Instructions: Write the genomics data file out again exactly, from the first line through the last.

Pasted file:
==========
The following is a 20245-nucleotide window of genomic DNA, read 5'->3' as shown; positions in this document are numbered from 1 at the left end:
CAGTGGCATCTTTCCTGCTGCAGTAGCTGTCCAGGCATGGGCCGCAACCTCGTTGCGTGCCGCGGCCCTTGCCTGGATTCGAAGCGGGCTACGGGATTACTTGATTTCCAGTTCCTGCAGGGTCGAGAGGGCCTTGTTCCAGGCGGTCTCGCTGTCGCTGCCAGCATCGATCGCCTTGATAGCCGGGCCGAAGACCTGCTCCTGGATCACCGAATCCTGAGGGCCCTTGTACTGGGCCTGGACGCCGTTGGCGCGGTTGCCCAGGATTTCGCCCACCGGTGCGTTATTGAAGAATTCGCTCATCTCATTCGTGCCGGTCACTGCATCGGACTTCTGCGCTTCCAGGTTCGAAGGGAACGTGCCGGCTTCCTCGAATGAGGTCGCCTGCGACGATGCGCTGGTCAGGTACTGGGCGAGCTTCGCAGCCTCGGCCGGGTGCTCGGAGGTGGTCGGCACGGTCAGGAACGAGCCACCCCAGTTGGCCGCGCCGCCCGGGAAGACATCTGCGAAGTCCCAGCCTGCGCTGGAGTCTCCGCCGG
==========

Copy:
The following is a 20245-nucleotide window of genomic DNA, read 5'->3' as shown; positions in this document are numbered from 1 at the left end:
CAGTGGCATCTTTCCTGCTGCAGTAGCTGTCCAGGCATGGGCCGCAACCTCGTTGCGTGCCGCGGCCCTTGCCTGGATTCGAAGCGGGCTACGGGATTACTTGATTTCCAGTTCCTGCAGGGTCGAGAGGGCCTTGTTCCAGGCGGTCTCGCTGTCGCTGCCAGCATCGATCGCCTTGATAGCCGGGCCGAAGACCTGCTCCTGGATCACCGAATCCTGAGGGCCCTTGTACTGGGCCTGGACGCCGTTGGCGCGGTTGCCCAGGATTTCGCCCACCGGTGCGTTATTGAAGAATTCGCTCATCTCATTCGTGCCGGTCACTGCATCGGACTTCTGCGCTTCCAGGTTCGAAGGGAACGTGCCGGCTTCCTCGAATGAGGTCGCCTGCGACGATGCGCTGGTCAGGTACTGGGCGAGCTTCGCAGCCTCGGCCGGGTGCTCGGAGGTGGTCGGCACGGTCAGGAACGAGCCACCCCAGTTGGCCGCGCCGCCCGGGAAGACATCTGCGAAGTCCCAGCCTGCGCTGGAGTCTCCGCCGG